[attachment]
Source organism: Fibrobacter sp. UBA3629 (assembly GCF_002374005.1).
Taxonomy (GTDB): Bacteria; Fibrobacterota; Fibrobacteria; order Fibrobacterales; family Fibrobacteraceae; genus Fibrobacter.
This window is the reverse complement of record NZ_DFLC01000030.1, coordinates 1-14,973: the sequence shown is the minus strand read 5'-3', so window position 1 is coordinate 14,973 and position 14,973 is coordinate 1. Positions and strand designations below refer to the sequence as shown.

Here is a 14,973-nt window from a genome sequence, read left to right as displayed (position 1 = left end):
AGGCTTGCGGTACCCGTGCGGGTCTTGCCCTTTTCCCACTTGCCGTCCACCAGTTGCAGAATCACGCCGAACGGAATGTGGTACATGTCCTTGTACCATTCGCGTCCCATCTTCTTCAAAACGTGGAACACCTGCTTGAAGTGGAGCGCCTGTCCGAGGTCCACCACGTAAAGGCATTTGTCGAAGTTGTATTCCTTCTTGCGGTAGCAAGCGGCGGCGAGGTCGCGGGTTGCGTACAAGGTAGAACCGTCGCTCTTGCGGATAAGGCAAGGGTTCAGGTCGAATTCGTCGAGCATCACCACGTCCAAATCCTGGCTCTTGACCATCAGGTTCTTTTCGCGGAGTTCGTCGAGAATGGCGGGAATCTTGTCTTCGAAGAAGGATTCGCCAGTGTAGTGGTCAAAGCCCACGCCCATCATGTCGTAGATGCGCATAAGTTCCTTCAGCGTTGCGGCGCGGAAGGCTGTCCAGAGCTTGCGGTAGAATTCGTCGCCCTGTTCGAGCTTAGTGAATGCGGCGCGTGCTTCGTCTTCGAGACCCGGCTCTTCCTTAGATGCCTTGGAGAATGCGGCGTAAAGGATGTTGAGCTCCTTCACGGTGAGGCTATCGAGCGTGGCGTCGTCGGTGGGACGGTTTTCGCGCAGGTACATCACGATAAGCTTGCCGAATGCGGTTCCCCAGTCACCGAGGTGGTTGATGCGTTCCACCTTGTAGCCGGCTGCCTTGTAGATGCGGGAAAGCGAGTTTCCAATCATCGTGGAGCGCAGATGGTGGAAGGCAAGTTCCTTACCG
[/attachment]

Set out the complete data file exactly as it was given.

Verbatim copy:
Source organism: Fibrobacter sp. UBA3629 (assembly GCF_002374005.1).
Taxonomy (GTDB): Bacteria; Fibrobacterota; Fibrobacteria; order Fibrobacterales; family Fibrobacteraceae; genus Fibrobacter.
This window is the reverse complement of record NZ_DFLC01000030.1, coordinates 1-14,973: the sequence shown is the minus strand read 5'-3', so window position 1 is coordinate 14,973 and position 14,973 is coordinate 1. Positions and strand designations below refer to the sequence as shown.

Here is a 14,973-nt window from a genome sequence, read left to right as displayed (position 1 = left end):
AGGCTTGCGGTACCCGTGCGGGTCTTGCCCTTTTCCCACTTGCCGTCCACCAGTTGCAGAATCACGCCGAACGGAATGTGGTACATGTCCTTGTACCATTCGCGTCCCATCTTCTTCAAAACGTGGAACACCTGCTTGAAGTGGAGCGCCTGTCCGAGGTCCACCACGTAAAGGCATTTGTCGAAGTTGTATTCCTTCTTGCGGTAGCAAGCGGCGGCGAGGTCGCGGGTTGCGTACAAGGTAGAACCGTCGCTCTTGCGGATAAGGCAAGGGTTCAGGTCGAATTCGTCGAGCATCACCACGTCCAAATCCTGGCTCTTGACCATCAGGTTCTTTTCGCGGAGTTCGTCGAGAATGGCGGGAATCTTGTCTTCGAAGAAGGATTCGCCAGTGTAGTGGTCAAAGCCCACGCCCATCATGTCGTAGATGCGCATAAGTTCCTTCAGCGTTGCGGCGCGGAAGGCTGTCCAGAGCTTGCGGTAGAATTCGTCGCCCTGTTCGAGCTTAGTGAATGCGGCGCGTGCTTCGTCTTCGAGACCCGGCTCTTCCTTAGATGCCTTGGAGAATGCGGCGTAAAGGATGTTGAGCTCCTTCACGGTGAGGCTATCGAGCGTGGCGTCGTCGGTGGGACGGTTTTCGCGCAGGTACATCACGATAAGCTTGCCGAATGCGGTTCCCCAGTCACCGAGGTGGTTGATGCGTTCCACCTTGTAGCCGGCTGCCTTGTAGATGCGGGAAAGCGAGTTTCCAATCATCGTGGAGCGCAGATGGTGGAAGGCAAGTTCCTTACCG